Love, Loss, and What I Wore
This insightful and wildly entertaining adaptation of Ilene Beckerman's memoir explores women's relationship to their wardrobes and their bodies.
Jumping off from Ilene Beckerman's minimalist 1995 memoir of the same name, Nora Ephron and Delia Ephron have bulked up their script with multiple points of view -- a la The Vagina Monologues -- with a broader focus on body image in general. The result, especially under Karen Carpenter's fluid direction, is a series of touching and often hilarious vignettes that any actress would gladly rip into. No wonder the play has attracted three rotating A-list casts for its three-month run -- although it's hard to imagine the quintet on view now, Tyne Daly, Rosie O'Donnell, Samantha Bee, Katie Finneran, and Natasha Lyonne, ever being bested.
In the current configuration, Daly gets the ball rolling by telling tales to accompany a rack of poster-size illustrations drawn from the book. Standing in for Beckerman, she's the one through-line character: "Gingy," an Upper East Side matron who creates this legacy because she wants her children to know that "I wasn't always their mother. I was a girl, I had best friends, we did stupid things." Daly is marvelous as the rebellious girl-self, as a young woman who married perhaps foolishly and definitely too young, and ultimately as an older woman who regrets the disappearance of the clothing-store chain called "The Forgotten Woman," a resource she's convinced would come in handy now that she has become one.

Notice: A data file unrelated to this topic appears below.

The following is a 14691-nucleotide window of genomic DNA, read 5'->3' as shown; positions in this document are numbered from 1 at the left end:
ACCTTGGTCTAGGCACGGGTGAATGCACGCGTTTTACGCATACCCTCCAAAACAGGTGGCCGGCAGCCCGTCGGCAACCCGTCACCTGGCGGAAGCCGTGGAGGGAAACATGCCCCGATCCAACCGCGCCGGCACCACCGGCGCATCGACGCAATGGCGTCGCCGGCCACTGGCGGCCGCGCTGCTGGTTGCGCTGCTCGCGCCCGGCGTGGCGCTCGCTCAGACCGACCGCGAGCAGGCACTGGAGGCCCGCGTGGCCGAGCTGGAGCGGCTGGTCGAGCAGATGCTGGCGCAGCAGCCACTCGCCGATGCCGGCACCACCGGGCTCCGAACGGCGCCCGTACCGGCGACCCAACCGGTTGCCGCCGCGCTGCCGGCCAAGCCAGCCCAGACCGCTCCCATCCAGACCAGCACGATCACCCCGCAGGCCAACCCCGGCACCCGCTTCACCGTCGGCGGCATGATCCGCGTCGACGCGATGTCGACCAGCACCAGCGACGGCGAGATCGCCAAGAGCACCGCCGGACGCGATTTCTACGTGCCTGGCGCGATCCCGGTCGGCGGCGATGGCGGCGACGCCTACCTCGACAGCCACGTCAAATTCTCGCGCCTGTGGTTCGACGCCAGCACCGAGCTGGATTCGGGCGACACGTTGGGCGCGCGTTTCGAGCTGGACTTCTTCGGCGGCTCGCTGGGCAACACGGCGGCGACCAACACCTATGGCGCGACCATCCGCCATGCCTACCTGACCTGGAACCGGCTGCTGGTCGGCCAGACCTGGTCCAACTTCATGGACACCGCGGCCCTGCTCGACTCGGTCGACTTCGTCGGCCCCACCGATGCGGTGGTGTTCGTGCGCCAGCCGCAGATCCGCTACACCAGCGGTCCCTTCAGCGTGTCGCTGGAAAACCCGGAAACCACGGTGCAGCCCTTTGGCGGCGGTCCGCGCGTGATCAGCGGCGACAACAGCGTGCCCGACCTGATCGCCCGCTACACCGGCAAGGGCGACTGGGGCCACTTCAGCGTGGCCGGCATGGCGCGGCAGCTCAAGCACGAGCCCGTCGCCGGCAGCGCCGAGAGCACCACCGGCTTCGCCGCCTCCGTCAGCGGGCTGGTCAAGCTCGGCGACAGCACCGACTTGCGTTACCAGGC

O'Donnell is so superb in her segments that one can't help wishing she'd never gotten sidetracked by hosting duties and instead devoted herself to acting full-time. The tale she tells of a bra-fitting ordeal in a certain Upper West Side shop is a comic gem -- and one which she fully physicalizes.
Bee, Finneran, and Lyonne often work as a trio, when a litany of musings is called for, but each also handles her monologues exquisitely. Lyonne brings her bad-girl smolder to the story of a girl who acquires a gang sweater, while Finneran gets right to the heart of a devastating reminiscence about a pair of boots, acquired in adolescence, that "were the answer to my need to be identified as a brooding, wounded, but potentially brilliant artistic subspecies of female with practically no genetic relationship to my miserable screaming family." Bee, a Daily Show regular, is the surprise card in this cast: She's vivid, incisive, and attentively keyed in -- as are all the players -- to the ensemble gestalt.